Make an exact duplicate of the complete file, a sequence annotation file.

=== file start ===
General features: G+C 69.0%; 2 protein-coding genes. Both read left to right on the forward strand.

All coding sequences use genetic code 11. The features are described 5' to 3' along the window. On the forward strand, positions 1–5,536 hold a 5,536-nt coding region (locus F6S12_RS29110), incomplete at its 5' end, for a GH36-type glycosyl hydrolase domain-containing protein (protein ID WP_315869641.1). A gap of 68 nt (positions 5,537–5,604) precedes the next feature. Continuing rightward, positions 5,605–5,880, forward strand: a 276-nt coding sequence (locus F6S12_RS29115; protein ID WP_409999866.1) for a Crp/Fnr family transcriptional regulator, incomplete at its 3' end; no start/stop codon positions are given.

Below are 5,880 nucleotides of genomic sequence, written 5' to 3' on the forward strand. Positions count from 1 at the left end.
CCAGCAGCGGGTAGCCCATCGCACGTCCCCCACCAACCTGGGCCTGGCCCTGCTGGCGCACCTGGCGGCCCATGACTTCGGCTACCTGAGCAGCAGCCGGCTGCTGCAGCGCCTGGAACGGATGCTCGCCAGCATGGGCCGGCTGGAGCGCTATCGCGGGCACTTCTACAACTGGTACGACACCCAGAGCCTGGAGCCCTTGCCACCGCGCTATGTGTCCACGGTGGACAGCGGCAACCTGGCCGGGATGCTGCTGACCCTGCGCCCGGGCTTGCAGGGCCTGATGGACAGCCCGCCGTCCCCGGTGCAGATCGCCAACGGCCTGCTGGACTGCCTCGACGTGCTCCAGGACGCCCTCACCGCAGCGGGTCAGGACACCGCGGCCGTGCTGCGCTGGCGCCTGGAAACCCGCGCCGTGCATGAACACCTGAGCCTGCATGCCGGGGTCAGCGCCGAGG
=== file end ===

General features: G+C 69.0%; 2 protein-coding genes. Both read left to right on the forward strand.

All coding sequences use genetic code 11. The features are described 5' to 3' along the window. On the forward strand, positions 1–5,536 hold a 5,536-nt coding region (locus F6S12_RS29110), incomplete at its 5' end, for a GH36-type glycosyl hydrolase domain-containing protein (protein ID WP_315869641.1). A gap of 68 nt (positions 5,537–5,604) precedes the next feature. Continuing rightward, positions 5,605–5,880, forward strand: a 276-nt coding sequence (locus F6S12_RS29115; protein ID WP_409999866.1) for a Crp/Fnr family transcriptional regulator, incomplete at its 3' end; no start/stop codon positions are given.

Below are 5,880 nucleotides of genomic sequence, written 5' to 3' on the forward strand. Positions count from 1 at the left end.
CCAGCAGCGGGTAGCCCATCGCACGTCCCCCACCAACCTGGGCCTGGCCCTGCTGGCGCACCTGGCGGCCCATGACTTCGGCTACCTGAGCAGCAGCCGGCTGCTGCAGCGCCTGGAACGGATGCTCGCCAGCATGGGCCGGCTGGAGCGCTATCGCGGGCACTTCTACAACTGGTACGACACCCAGAGCCTGGAGCCCTTGCCACCGCGCTATGTGTCCACGGTGGACAGCGGCAACCTGGCCGGGATGCTGCTGACCCTGCGCCCGGGCTTGCAGGGCCTGATGGACAGCCCGCCGTCCCCGGTGCAGATCGCCAACGGCCTGCTGGACTGCCTCGACGTGCTCCAGGACGCCCTCACCGCAGCGGGTCAGGACACCGCGGCCGTGCTGCGCTGGCGCCTGGAAACCCGCGCCGTGCATGAACACCTGAGCCTGCATGCCGGGGTCAGCGCCGAGG